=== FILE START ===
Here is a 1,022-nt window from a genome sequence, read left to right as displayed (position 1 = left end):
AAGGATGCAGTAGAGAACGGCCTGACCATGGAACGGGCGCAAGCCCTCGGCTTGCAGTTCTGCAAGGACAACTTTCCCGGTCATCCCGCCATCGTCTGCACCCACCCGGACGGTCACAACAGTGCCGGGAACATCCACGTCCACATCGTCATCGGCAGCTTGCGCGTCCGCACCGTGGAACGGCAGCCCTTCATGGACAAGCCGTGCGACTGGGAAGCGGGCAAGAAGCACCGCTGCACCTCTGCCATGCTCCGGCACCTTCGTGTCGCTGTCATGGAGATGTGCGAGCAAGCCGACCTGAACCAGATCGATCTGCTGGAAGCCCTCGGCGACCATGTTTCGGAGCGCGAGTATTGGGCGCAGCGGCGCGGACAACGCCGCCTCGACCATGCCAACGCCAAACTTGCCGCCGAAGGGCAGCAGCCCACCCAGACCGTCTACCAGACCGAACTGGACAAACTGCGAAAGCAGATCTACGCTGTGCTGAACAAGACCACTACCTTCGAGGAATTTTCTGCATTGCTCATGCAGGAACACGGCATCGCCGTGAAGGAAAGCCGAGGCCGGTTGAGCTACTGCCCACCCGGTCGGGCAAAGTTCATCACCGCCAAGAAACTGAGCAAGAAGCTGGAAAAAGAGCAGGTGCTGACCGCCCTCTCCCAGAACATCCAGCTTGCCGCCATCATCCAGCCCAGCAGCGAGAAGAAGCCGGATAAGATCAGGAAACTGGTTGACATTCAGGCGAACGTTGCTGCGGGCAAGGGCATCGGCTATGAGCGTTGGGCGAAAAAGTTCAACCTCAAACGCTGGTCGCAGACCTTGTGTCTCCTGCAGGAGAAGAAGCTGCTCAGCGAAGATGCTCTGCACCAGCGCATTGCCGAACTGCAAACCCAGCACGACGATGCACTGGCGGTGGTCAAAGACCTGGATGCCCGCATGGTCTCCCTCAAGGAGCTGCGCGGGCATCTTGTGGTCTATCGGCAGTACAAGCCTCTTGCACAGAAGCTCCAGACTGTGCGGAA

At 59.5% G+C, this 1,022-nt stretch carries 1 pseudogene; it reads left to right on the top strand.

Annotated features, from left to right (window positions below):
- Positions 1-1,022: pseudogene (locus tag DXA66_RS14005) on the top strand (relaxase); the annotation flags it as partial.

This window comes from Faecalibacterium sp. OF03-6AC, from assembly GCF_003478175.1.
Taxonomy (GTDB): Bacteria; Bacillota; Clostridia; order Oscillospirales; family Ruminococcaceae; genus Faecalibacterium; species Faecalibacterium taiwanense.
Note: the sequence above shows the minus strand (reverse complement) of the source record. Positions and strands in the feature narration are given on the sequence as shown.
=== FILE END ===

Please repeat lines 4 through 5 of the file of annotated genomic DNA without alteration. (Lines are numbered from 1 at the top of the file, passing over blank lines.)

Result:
Annotated features, from left to right (window positions below):
- Positions 1-1,022: pseudogene (locus tag DXA66_RS14005) on the top strand (relaxase); the annotation flags it as partial.